SOMEWHERE IN a petrified forest, Jared Mees is having a nervous breakdown. While the gasping protagonist of "W.W.J.B.D." is never actually identified by name, it doesn't take significant detective work to piece together the clues: an emotionally exhausted frontman for an assiduous indie rock band in a Sisyphean struggle that envelopes so many artists on the brink. Given a minute by his bandmates to calm the "chaos" that beats in his chest, Mees is confronted with the blunt reality of the situation, a point he emphasis in the song's wondrous climax: "You're not dying, your soul just can't keep up with the van."
Relentless life in a touring vehicle has always acted as the herd-thinning Darwinian method of separating the longtime lifers from the musical tourists. But while Mees and his loyal band the Grown Children (vocalist Megan Spear, guitarist Javier Madrigal, studio bassist Quilty Kim, drummer Joe Bowden, bassist Jesse Bettis) have left a graveyard of deceased tour vehicles in their wake, their energetic frontman is busy juggling other plates as well. Along with his wife Brianne, Mees is one half of the Tender Loving Empire record label/retail store, where he devotes his waking moments to releasing records (Typhoon, Y La Bamba, and plenty more), manning the register, and getting ink stains on his knuckles with their screen-printing operation. Tender Loving Empire's overwhelming pro-artist, pro-fam-ily, pro-Portland ethos has led Mees to become a father figure to an orphaned lot of local musicians (a "halfway house for wayward boys and girls sometimes," he jokes), even if the 30-year-old Mees is barely any older than those he shepherds.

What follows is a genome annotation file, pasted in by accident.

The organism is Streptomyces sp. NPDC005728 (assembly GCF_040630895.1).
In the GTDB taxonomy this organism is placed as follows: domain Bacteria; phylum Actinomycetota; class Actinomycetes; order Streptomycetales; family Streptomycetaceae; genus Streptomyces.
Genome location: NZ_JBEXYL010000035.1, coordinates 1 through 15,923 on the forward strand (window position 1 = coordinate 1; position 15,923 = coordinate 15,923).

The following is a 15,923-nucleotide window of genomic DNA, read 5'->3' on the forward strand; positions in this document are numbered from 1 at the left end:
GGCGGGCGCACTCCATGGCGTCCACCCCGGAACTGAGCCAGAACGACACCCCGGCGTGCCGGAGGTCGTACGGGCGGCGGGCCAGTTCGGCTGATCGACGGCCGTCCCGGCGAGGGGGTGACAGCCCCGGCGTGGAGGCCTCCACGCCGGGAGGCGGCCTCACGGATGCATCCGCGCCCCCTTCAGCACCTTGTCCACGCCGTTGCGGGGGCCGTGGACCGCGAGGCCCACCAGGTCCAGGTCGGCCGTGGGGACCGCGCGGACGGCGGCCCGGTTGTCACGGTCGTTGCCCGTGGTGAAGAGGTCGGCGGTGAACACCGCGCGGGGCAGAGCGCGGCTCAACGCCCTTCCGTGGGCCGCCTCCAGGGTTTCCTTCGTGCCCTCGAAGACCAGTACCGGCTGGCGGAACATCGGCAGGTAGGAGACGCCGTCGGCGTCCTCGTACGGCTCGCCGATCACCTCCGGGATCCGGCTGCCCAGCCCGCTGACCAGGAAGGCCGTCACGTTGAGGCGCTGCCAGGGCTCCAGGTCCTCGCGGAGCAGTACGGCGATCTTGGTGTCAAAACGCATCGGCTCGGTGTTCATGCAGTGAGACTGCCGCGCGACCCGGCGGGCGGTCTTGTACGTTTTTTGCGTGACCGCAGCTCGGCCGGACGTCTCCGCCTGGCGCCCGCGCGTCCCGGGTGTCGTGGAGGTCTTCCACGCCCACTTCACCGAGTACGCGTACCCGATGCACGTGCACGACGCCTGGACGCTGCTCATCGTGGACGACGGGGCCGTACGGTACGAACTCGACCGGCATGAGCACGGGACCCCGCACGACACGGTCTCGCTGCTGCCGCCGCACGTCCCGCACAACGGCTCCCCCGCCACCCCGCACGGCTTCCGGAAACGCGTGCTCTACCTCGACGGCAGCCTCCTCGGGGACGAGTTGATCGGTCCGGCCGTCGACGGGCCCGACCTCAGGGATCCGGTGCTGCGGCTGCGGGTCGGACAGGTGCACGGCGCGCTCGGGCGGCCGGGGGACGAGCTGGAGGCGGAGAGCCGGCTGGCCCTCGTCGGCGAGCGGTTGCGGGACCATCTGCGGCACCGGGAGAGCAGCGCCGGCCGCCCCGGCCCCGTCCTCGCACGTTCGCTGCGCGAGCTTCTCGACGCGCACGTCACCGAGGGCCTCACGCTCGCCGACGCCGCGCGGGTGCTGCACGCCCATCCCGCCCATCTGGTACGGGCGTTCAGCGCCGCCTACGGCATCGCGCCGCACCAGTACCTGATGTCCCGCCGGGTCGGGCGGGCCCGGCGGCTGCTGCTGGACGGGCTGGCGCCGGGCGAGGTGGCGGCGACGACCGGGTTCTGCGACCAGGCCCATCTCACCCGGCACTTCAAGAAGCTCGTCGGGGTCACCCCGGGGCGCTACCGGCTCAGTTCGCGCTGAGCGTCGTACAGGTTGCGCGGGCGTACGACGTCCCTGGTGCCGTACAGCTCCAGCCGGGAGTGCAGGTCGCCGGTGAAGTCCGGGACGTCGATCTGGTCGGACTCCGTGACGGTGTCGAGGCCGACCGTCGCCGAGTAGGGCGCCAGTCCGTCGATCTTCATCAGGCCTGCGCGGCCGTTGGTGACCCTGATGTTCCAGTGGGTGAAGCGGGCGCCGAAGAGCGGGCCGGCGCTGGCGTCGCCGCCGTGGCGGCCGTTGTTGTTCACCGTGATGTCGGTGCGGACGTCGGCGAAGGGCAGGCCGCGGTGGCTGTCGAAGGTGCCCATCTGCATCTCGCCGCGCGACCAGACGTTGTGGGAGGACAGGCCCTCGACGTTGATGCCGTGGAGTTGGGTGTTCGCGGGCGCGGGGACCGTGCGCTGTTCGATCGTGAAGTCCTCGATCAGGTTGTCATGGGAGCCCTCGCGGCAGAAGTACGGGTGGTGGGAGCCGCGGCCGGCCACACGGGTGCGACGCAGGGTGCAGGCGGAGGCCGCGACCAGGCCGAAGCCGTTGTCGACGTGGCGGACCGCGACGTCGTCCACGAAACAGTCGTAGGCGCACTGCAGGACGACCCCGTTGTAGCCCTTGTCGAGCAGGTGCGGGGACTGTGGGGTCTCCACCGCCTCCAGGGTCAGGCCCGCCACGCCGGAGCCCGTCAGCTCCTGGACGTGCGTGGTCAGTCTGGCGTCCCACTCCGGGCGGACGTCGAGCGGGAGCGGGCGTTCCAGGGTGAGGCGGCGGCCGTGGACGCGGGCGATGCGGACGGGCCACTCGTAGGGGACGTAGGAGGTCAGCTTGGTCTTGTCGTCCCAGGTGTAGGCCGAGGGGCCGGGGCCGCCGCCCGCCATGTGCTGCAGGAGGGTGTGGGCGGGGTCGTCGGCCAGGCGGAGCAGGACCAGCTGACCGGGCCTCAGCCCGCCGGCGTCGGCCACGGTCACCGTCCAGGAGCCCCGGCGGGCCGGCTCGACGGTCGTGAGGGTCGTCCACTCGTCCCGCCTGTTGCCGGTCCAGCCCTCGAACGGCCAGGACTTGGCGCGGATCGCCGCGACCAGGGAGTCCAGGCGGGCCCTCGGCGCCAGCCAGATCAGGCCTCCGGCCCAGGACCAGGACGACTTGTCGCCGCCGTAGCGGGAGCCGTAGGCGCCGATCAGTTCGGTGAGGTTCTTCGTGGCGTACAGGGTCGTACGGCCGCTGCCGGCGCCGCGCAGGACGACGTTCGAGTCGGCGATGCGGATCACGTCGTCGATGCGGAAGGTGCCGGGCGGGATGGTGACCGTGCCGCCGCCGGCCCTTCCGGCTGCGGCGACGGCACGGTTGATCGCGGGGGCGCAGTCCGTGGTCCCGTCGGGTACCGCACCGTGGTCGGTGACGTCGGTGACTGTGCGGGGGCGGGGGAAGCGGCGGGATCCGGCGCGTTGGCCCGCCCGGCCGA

"We didn't start this to make a million dollars or anything," explains Mees. "When you're running two separate things... I won't lie, it's not easy and it swallows me up some days," Mees says. "I have horrible days where I feel like nobody cares about what I am doing and this is never going to last, and then I have days where it's like, this is all working—everything is working." At his best, Mees is a man perched atop a DIY kingdom of his own creation, and at his worst, he's on his knees battling crippling anxiety alongside an idling tour van. This dichotomy is the central theme behind his finest work to date, Only Good Thoughts Can Stay.
A rambling singer with poetic lyrics that nervously unfurl throughout the course of every song, Mees & Co. open Only Good Thoughts with the noble "Hungry Like a Tiger," where he boasts of "breathing good air through good lungs with a good heart beating," before being consumed by romantic optimism: "We've got those lungs that breathe and sigh/Please just give me the truth and a warm place to lie/and unflinching I'll give you the best years of my life."
"Billy Bird" takes a similar turn, opening with a jubilant bass line and blaring brass section, only to fix its gaze on the fine thread that separates the living and the dead, a song soaked in wet-eyed nostalgia for a deceased animal, a family road trip, and passed-down life lessons that still resonate with Mees. Similarly crippling emotional blows come in waves throughout Only Good Thoughts, which, true to its title, is an overwhelmingly upbeat-sounding record, but one unafraid to have its knees buckled by the most weighty of topics.
While "Billy Bird" is the album's most autobiographical moment, Only Good Thoughts isn't mired in the typical singer/songwriter rut of intense navel gazing. "I was trying to write about other people's experiences from the first person," explains Mees. "And then I was trying to write about my own experiences from someone else's point of view." Perhaps that's why Only Good Thoughts feels so balanced, as it's an intensely personal affair without any of the lingering baggage that comes along with finding out too much about its author.
Offstage Mees is a lanky stretch of nervous energy and heavy lids, clearly an artist unable to veil the weight of his work and the toll such devotion takes on him. Still he's undeniably optimistic, and Only Good Thoughts is the sound of an artist on the cusp of reaping the benefits of so many years of hard work, and all the nervous breakdowns that come along with it. "It just doesn't seem as daunting," he says. "It's still difficult and it's still overwhelming, but I don't feel failure lurking around every corner anymore. Which ultimately means I'm clearing some sort of hurdle."